A substance must be shown to be “generally recognized as safe” under the conditions of its intended use. Explicitly, GRAS is not an inherent property of a substance, rather, it relates to the specific conditions of use for the substance. The person asserting GRAS status has the burden of proving that the use of the substance is “generally recognized as safe.” To establish such recognition, the proponent must show that there is a consensus of expert opinion regarding the safety of the specified use of the substance. Unanimity among experts regarding safety of a substance is not required, and mere conflict among experts is not enough to preclude a finding of general recognition.
Under FDA’s voluntary GRAS notification program, an interested party may notify the Agency of its conclusion that a substance is GRAS under the intended conditions of use. FDA reviews the GRAS notice (GRN) to determine whether it provides a sufficient basis to support the party’s GRAS self-determination and then responds to the notifier as to whether the Agency has any questions. Information in the notice corresponding to the substance and its conditions of use specified in the GRAS self-determination and FDA’s response to the notice are readily available to the public by postings to the Agency’s website (http://www.cfsan.fda.gov/~rdb/opa-gras.html).
During the period of 2000 through 2005, FDA responded to three GRAS notices for the use of carbon monoxide (CO) in modified atmosphere packaging (MAP) systems for meat products (GRNs 83, 143, and 167) and one notice for the use of “tasteless smoke,” (smoke filtered to remove the taste components), in tuna (GRN 15). FDA responded by stating that the Agency does not question the basis for the GRAS determinations.
FDA routinely consults with USDA’s Food Safety and Inspection Service (FSIS) to address our related, but separate, roles in the regulation of ingredients in meat. Consistent with the process established in a Memorandum of Understanding for the review of ingredients used in the production of meat and poultry products, FDA consulted with FSIS on the three GRAS notices for use of CO in MAP systems for meat products. While FDA has authority under the FD&C Act to determine the safety of ingredients used in food, FSIS has separate authority for determining whether the intended use of an ingredient in meat is suitable under the Federal Meat Inspection Act (FMIA). FSIS also has responsibility for the labeling of meat products. FSIS has informed FDA that the use of CO in MAP systems, under the conditions specified in the GRAS notices, complies with the FMIA.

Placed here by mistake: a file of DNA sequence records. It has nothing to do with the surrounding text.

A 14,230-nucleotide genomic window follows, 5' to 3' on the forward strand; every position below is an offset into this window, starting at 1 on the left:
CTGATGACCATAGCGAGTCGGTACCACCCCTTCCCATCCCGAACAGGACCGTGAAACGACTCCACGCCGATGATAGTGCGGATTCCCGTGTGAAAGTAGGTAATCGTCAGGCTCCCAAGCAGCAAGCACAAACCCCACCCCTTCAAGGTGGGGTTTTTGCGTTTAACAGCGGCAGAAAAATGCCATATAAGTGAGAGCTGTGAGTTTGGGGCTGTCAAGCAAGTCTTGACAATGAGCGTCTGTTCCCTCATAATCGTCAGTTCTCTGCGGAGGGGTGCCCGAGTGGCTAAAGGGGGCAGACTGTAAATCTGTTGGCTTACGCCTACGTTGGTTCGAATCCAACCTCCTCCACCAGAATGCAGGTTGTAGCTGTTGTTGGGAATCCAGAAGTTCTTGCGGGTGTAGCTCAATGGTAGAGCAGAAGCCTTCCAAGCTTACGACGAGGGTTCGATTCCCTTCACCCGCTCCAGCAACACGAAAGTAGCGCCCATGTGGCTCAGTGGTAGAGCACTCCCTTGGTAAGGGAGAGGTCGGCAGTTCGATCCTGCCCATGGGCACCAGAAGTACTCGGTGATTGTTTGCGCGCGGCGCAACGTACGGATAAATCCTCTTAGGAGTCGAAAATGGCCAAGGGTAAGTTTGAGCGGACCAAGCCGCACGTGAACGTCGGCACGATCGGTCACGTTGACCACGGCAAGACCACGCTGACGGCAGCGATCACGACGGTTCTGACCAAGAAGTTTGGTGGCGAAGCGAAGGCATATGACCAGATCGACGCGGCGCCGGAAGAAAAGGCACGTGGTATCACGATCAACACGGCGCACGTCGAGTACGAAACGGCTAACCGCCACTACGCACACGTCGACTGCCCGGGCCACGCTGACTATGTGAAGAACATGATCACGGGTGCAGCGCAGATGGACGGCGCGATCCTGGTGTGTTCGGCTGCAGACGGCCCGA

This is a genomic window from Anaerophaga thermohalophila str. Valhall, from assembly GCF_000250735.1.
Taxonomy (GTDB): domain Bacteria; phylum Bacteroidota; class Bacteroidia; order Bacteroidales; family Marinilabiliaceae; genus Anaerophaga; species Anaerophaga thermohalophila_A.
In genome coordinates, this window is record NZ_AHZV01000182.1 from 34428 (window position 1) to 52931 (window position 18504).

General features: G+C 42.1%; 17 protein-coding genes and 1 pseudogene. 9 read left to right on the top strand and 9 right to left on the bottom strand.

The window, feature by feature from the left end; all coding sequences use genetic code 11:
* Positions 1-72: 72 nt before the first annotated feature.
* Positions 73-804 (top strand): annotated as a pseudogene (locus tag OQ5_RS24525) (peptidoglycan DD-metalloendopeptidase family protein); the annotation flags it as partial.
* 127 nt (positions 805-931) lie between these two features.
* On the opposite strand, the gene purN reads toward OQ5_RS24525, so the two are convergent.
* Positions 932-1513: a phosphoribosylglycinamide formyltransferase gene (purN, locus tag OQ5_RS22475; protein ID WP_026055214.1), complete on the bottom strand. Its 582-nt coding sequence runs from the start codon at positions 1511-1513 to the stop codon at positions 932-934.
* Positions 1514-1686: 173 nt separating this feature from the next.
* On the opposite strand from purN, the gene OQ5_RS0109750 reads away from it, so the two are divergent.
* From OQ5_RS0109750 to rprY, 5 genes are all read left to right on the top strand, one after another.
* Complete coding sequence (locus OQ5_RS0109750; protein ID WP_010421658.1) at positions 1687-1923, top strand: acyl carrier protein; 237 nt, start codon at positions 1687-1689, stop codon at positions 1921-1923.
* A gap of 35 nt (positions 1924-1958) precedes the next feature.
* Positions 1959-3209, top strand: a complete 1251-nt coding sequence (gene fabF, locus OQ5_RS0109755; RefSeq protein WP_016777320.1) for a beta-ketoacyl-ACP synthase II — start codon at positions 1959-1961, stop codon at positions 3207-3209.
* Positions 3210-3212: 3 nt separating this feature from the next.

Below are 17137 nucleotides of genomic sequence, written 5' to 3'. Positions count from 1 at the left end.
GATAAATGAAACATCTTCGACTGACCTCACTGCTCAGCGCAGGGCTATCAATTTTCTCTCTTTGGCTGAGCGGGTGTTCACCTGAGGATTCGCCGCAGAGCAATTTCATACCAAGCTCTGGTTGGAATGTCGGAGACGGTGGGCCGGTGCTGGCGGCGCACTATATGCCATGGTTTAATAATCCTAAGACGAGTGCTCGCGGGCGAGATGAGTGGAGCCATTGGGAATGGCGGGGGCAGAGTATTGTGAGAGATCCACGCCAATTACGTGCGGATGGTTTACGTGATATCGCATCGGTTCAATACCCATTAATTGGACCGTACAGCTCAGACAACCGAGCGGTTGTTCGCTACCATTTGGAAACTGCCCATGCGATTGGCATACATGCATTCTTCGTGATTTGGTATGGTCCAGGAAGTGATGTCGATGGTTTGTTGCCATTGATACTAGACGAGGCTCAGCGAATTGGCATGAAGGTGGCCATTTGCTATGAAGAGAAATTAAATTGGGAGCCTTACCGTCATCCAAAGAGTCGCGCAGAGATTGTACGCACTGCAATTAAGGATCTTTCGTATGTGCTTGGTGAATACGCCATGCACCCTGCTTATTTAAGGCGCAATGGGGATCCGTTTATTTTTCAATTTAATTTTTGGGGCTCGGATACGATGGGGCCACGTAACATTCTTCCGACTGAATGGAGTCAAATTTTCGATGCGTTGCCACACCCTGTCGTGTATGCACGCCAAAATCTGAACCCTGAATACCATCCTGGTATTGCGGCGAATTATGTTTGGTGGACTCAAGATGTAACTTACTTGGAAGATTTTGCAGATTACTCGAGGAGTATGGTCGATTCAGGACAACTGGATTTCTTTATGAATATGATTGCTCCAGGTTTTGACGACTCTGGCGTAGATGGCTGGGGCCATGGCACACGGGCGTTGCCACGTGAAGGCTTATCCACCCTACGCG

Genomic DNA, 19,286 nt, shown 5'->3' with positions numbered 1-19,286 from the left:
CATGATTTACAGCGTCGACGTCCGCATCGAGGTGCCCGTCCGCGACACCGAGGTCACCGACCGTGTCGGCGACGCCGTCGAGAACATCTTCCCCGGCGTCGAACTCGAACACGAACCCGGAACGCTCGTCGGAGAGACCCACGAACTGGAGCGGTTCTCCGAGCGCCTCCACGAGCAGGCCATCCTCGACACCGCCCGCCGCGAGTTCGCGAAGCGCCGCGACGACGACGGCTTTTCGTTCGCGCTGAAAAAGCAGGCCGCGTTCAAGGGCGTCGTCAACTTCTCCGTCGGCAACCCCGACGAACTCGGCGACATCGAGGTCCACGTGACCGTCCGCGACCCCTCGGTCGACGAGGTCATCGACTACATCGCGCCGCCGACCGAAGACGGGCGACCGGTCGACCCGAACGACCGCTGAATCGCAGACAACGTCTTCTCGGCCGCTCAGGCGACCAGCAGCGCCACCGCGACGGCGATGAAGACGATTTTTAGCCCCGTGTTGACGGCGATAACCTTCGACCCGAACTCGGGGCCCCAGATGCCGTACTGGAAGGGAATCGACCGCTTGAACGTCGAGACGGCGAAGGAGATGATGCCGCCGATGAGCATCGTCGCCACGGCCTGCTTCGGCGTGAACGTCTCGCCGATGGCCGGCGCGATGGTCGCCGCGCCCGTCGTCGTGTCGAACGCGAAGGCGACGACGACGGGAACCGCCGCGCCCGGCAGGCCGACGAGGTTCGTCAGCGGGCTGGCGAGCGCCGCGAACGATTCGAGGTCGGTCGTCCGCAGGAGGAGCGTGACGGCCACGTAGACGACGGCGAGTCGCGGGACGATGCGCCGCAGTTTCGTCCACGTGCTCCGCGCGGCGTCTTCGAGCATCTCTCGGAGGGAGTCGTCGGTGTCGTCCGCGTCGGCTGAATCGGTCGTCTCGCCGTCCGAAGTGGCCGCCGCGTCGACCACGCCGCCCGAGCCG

GRAS Notice for Tasteless Smoke
In a revised notice to FDA dated March 11, 1999, Hawaii International, Inc. submitted information that it had determined, based on scientific procedures, that the intended use of tasteless smoke to protect the taste, aroma, and color of seafood at levels sufficient to accomplish this purpose is GRAS (GRN 15). The Agency limited its evaluation of Hawaii International’s notice to tuna.
In our March 10, 2000, response stating that the Agency has “no questions” regarding the GRAS status of tasteless smoke, FDA clearly stated that Hawaii International, or any other party who markets tuna that has been preserved with tasteless smoke, is responsible for ensuring that such tuna is neither misbranded under sections 403(a), 403(i)(2) or 403(k) of the FD&C Act, nor adulterated under sections 402(b)(3) or 402(b)(4).
FDA stated that Hawaii International’s use of tasteless smoke constitutes use as a preservative, therefore, the ingredient statement on labels of tuna treated with the substance must, among other things, declare that the tuna is treated with tasteless smoke, and that it is used as a preservative. In addition, the treated tuna may not be represented as “smoked,” nor identified as “fresh.”
FDA’s response letter further stated that if the application of tasteless smoke causes the color of tuna flesh to be enhanced, potentially causing consumers to be misled about the true nature or value of the tuna, the product may be adulterated.
FDA is aware of the concerns that the use of tasteless smoke or CO, one of its components, on tuna may prevent detection of potentially dangerous histamine formation in tuna. FDA considered these concerns in responding to the GRAS notice and concluded that they were not scientifically sound. Tasteless smoke and CO are effective in preventing the color change that routinely accompanies the freezing and thawing of tuna; however, color change is not a reliable means of screening out decomposed from non-decomposed fish, or of screening out histamine-containing from non-histamine-containing fish. Color change routinely occurs as a result of the freezing and thawing process, unassociated with the kinds of abuse conditions that produce either histamine or decomposition.